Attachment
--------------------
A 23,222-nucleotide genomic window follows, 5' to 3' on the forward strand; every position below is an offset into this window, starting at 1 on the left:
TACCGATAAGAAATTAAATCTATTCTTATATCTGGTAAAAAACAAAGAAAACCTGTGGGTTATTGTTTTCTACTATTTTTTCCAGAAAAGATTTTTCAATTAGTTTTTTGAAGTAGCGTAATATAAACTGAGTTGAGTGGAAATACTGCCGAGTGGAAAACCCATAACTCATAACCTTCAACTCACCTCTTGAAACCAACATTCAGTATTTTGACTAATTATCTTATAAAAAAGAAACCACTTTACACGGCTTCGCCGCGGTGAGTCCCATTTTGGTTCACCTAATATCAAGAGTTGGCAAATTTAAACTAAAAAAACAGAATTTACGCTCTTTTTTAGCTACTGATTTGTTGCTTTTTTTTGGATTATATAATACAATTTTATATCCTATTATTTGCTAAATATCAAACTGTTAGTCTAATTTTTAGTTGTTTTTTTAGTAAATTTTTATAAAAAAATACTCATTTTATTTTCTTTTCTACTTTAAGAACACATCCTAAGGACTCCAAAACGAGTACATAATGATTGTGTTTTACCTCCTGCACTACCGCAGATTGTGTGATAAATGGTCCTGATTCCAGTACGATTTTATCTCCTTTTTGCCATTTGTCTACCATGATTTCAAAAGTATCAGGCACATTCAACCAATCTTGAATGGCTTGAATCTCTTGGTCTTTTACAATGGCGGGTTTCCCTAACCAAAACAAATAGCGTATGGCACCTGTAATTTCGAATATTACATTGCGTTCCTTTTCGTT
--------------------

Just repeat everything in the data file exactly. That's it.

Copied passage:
A 23,222-nucleotide genomic window follows, 5' to 3' on the forward strand; every position below is an offset into this window, starting at 1 on the left:
TACCGATAAGAAATTAAATCTATTCTTATATCTGGTAAAAAACAAAGAAAACCTGTGGGTTATTGTTTTCTACTATTTTTTCCAGAAAAGATTTTTCAATTAGTTTTTTGAAGTAGCGTAATATAAACTGAGTTGAGTGGAAATACTGCCGAGTGGAAAACCCATAACTCATAACCTTCAACTCACCTCTTGAAACCAACATTCAGTATTTTGACTAATTATCTTATAAAAAAGAAACCACTTTACACGGCTTCGCCGCGGTGAGTCCCATTTTGGTTCACCTAATATCAAGAGTTGGCAAATTTAAACTAAAAAAACAGAATTTACGCTCTTTTTTAGCTACTGATTTGTTGCTTTTTTTTGGATTATATAATACAATTTTATATCCTATTATTTGCTAAATATCAAACTGTTAGTCTAATTTTTAGTTGTTTTTTTAGTAAATTTTTATAAAAAAATACTCATTTTATTTTCTTTTCTACTTTAAGAACACATCCTAAGGACTCCAAAACGAGTACATAATGATTGTGTTTTACCTCCTGCACTACCGCAGATTGTGTGATAAATGGTCCTGATTCCAGTACGATTTTATCTCCTTTTTGCCATTTGTCTACCATGATTTCAAAAGTATCAGGCACATTCAACCAATCTTGAATGGCTTGAATCTCTTGGTCTTTTACAATGGCGGGTTTCCCTAACCAAAACAAATAGCGTATGGCACCTGTAATTTCGAATATTACATTGCGTTCCTTTTCGTT